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VWN: Industry News and Events for Virtual / Augmented Reality
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Industry News

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New algorithms Geolocate a video from its images and sounds (Libraries and Components)
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Researchers from the Ramón Llull University (Spain) have created a system capable of geolocating videos by comparing their audiovisual content with a worldwide multimedia database. In the future this could help to find people who have gone missing after posting images on social networks, or even to recognise locations of terrorist executions.
posted: 17/02/2015
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Parallel programming may not be so daunting (Libraries and Components)
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Computer chips have all-but stopped getting faster: The regular performance improvements we’ve come to expect are now the result of chipmakers’ adding more cores, or processing units, to their chips, rather than increasing their clock speed.
posted: 25/03/2014
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Stanford scientists use 'virtual earthquakes' to forecast Los Angeles quake risk (Libraries and Components)
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Stanford scientists are using weak vibrations generated by the Earth's oceans to produce "virtual earthquakes" that can be used to predict the ground movement and shaking hazard to buildings from real quakes.
posted: 24/01/2014
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The mathematical method for simulating the evolution of the solar system has been improved by UPV/EHU researchers (Libraries and Components)
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In order to improve a simulation designed to study the evolution of the solar system through time, numerical mathematical methods have been developed at the Computing Faculty of the University of the Basque Country (UPV/EHU). Specifically, the methods proposed enable the simulation calculations to be done faster and more accurately.
posted: 14/04/2013
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3D Printing on the Micrometer Scale (Libraries and Components)
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At the Photonics West, the leading international fair for photonics taking place in San Francisco (USA) this week, Nanoscribe GmbH, a spin-off of Karlsruhe Institute of Technology (KIT), presents the world’s fastest 3D printer of micro- and nanostructures. With this printer, smallest three-dimensional objects, often smaller than the diameter of a human hair, can be manufactured with minimum time consumption and maximum resolution. The printer is based on a novel laser lithography method.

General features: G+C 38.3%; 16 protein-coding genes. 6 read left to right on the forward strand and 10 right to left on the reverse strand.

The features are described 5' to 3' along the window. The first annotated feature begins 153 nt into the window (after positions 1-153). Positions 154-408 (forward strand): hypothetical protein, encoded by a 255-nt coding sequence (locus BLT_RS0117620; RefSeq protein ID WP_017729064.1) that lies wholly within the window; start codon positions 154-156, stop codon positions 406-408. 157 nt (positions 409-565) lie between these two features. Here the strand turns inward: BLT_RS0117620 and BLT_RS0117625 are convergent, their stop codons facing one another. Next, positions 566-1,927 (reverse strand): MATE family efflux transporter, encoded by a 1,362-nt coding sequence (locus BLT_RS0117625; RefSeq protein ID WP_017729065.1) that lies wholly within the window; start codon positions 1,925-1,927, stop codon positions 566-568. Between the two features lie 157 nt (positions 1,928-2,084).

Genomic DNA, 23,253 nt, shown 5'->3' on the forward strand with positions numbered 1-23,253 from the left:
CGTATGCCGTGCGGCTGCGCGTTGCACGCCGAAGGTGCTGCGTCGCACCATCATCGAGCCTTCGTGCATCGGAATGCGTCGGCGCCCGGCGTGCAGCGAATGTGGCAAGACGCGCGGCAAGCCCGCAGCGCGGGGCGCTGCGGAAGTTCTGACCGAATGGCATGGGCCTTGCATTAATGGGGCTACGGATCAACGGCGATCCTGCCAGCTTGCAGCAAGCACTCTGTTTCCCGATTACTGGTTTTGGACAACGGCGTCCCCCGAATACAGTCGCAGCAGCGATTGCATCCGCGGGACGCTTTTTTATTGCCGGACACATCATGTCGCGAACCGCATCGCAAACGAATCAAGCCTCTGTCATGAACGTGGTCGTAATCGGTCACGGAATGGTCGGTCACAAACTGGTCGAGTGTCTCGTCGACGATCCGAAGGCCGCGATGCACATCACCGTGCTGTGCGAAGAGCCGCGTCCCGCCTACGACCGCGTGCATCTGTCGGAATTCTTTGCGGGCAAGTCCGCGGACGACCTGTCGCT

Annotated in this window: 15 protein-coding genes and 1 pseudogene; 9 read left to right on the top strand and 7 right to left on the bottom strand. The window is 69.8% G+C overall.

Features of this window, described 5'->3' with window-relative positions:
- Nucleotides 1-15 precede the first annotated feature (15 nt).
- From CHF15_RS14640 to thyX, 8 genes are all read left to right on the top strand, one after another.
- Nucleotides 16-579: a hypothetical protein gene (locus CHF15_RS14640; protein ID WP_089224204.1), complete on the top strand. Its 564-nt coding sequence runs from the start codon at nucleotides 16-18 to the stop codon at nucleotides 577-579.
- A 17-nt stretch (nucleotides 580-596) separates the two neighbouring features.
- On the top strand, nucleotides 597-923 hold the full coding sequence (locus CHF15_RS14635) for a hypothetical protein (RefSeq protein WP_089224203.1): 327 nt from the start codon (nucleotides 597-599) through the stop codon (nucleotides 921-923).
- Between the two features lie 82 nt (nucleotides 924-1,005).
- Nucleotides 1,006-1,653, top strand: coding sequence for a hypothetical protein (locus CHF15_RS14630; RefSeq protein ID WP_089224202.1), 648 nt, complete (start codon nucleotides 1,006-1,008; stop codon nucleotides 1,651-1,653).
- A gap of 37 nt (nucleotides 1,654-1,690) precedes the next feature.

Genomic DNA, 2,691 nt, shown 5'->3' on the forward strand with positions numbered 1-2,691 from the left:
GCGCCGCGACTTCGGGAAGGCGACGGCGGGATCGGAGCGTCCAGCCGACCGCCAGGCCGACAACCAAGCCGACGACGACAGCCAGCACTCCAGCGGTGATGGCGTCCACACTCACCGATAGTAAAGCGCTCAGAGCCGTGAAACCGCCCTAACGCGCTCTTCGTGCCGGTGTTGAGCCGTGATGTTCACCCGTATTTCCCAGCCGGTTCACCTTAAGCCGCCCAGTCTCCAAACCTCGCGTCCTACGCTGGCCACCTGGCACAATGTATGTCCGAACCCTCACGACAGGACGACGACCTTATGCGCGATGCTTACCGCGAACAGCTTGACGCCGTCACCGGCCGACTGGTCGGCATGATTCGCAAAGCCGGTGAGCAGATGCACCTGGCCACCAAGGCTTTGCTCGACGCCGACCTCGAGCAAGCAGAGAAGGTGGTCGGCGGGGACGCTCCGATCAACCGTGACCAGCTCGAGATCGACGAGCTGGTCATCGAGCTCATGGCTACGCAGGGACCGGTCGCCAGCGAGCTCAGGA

posted: 13/02/2013
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Gap geometry grasped: A new algorithm could help understand the structure of liquids, and how they flow through porous media (Libraries and Components)
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Theoretical physicist Moumita Maiti and colleagues at the Jawaharlal Nehru Centre for Advanced Scientific Research in Bangalore, India, have now implemented an algorithm for analysing void space in sphere packing, where the spheres need not all be the same size. This method, about to be published in EPJ E, could be applied to analyse the geometry of liquids present between multi-sized spheres that are akin to a model for porous material. This provides a tool for studying the flow of such fluids through porous material. More importantly, it can also be used to study the packing geometry of proteins.
posted: 07/02/2013
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The advantages of 3D printing are now being put to the test in soil science laboratories (Libraries and Components)
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Imagine printing a 3-D object as easily as a typed document. Lose a button? Print one. Need a new coffee cup? Print one. While the reality of printing any object on demand may lie in the future, the technology necessary to do it has been available for decades. And soil scientists are now taking advantage of its possibilities.
posted: 03/12/2012
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Preventing 'Cyber Pearl Harbor' (Libraries and Components)
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Cyber attacks that have long caused major work disruption and theft of private information are becoming more sophisticated with prolonged attacks perpetrated by organized groups. In September 2012, Bank of America, Citibank, the New York Stock Exchange, and other financial institutions were targets of attacks for more than five weeks. Defense Secretary Leon E. Panetta warned that the United States was facing the possibility of a "cyber-Pearl Harbor" and was increasingly vulnerable to foreign computer hackers who could disrupt the government, utility, transportation, and financial networks.
posted: 02/12/2012
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New structures self-assemble in synchronized dance (Libraries and Components)
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With self-assembly guiding the steps and synchronization providing the rhythm, a new class of materials forms dynamic, moving structures in an intricate dance.
posted: 24/11/2012
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Craig Venter Imagines a World with Printable Life Forms (Libraries and Components)
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Craig Venter imagines a future where you can download software, print a vaccine, inject it, and presto! Contagion averted.
posted: 05/11/2012
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